‘Sparse’ Spring Statement ‘disappoints’ on pensions

Written by Theo Andrew

Chancellor Philip Hammond’s inaugural Spring Statement held little of note for pensions, but wider economic announcements will have industry ramifications, according to the industry.

Hammond's statement, delivered today, 13 March 2018, said that UK inflation will fall to 2 per cent by the end of 2018 and real wage growth will be positive, which could have a knock-on effect for future triple-lock increases, according to, Aegon pensions director, Steven Cameron.

As expected little was offered in the way of policy, with the industry left feeling "disappointed" with the lack of clarification on long-term key areas.

Cameron said: “The updated forecasts of lower price inflation and a return to real earnings growth will have knock-on implications for future triple lock increases to the state pension.

“There could be implications for final salary pension scheme funding which is impacted positively by lower price inflation but negatively by higher earnings growth for members who are still building up benefits.”

Despite this, Cameron was disappointed not to hear more on the government's long-term priorities in key areas, for example, the exclusion of the self-employed in auto-enrolment.

Cameron added: “We’d been told to expect no new policy announcements in the Chancellor’s first ‘Spring Statement’ and that’s precisely what we got.”

“With the Chancellor saying the Conservatives are the champions for small businesses, we need new policies to stop self-employed becoming second class citizens in retirement.”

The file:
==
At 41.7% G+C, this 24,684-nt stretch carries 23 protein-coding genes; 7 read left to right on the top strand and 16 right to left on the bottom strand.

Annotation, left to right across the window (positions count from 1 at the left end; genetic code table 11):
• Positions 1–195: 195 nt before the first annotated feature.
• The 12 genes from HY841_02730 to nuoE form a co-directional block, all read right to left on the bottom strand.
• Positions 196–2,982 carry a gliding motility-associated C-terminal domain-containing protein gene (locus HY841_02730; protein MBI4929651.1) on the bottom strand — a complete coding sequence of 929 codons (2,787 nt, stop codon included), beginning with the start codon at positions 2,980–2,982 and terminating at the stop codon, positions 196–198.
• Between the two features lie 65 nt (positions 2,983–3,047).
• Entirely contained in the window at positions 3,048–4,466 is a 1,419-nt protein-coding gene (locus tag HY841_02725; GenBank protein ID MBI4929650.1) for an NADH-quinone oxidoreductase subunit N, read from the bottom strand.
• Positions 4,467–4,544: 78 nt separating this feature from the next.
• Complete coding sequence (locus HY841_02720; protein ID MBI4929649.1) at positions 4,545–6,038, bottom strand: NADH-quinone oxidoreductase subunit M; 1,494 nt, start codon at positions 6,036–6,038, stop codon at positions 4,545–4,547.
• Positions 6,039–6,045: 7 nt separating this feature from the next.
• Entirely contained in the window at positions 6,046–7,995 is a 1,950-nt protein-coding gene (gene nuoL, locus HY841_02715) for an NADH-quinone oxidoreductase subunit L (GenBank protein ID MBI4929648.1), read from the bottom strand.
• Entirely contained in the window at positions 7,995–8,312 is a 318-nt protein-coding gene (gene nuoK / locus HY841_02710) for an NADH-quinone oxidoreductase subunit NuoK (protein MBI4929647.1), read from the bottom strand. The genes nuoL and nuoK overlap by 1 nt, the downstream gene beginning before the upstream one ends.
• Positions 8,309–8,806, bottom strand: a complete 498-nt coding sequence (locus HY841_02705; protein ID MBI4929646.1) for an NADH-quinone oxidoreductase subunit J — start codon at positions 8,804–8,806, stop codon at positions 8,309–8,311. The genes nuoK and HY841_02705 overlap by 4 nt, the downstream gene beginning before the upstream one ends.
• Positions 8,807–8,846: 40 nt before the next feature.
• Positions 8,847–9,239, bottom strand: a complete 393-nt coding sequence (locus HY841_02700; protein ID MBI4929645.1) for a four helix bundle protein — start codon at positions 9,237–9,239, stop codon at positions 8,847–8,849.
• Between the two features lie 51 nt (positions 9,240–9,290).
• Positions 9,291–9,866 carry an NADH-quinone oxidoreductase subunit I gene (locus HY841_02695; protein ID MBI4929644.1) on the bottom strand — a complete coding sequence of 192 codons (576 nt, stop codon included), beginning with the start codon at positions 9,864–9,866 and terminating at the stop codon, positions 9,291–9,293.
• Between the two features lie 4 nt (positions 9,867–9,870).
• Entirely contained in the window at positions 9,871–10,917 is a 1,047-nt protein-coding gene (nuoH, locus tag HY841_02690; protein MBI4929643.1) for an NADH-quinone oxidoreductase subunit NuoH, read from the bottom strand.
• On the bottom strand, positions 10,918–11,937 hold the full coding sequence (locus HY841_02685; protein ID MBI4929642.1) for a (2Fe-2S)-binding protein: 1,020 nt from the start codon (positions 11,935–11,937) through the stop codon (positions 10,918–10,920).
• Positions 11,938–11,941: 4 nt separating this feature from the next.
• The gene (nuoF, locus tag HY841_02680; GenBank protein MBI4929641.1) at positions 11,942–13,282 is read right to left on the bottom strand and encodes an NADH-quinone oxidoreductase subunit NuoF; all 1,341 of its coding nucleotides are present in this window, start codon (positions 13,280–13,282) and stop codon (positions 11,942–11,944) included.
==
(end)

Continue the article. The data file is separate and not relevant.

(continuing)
In addition, growth in real wages will alleviate the hit people feel when auto-enrolment contributions increase in April.

Furthermore, GDP growth for 2017 was 1.7 per cent, beating the 1.5 per cent forecast in the Autumn Budget, which will be “welcome news by the trustees of defined benefit schemes”, Lincoln Pensions CEO Darren Redmayne declared.

Redmayne believes that while DB trustees will welcome the good economic news, as it bodes well for their covenant, but warns of recent volatility in the equity market and how it can affect the funding levels of pension schemes quickly.

He said: “However, the recent return of equity market volatility has shown how the funding levels of pension schemes can change quickly, particularly for those schemes with higher risk investment strategies.

“This should act as a wake-up call for trustees to ensure that their sponsor really can support the level of investment risk in their scheme. We recommend trustees consider scenario testing, such as if a significant and prolonged market downturn were to happen in the future.”

The industry will now focus its intentions on the raft of previous announcements, such as an increase to the pension lifetime allowance, increases in auto-enrolment minimum contributions, changes to tax bands, changes to income tax rates for those in Scotland, and cut in the tax free dividend allowance.

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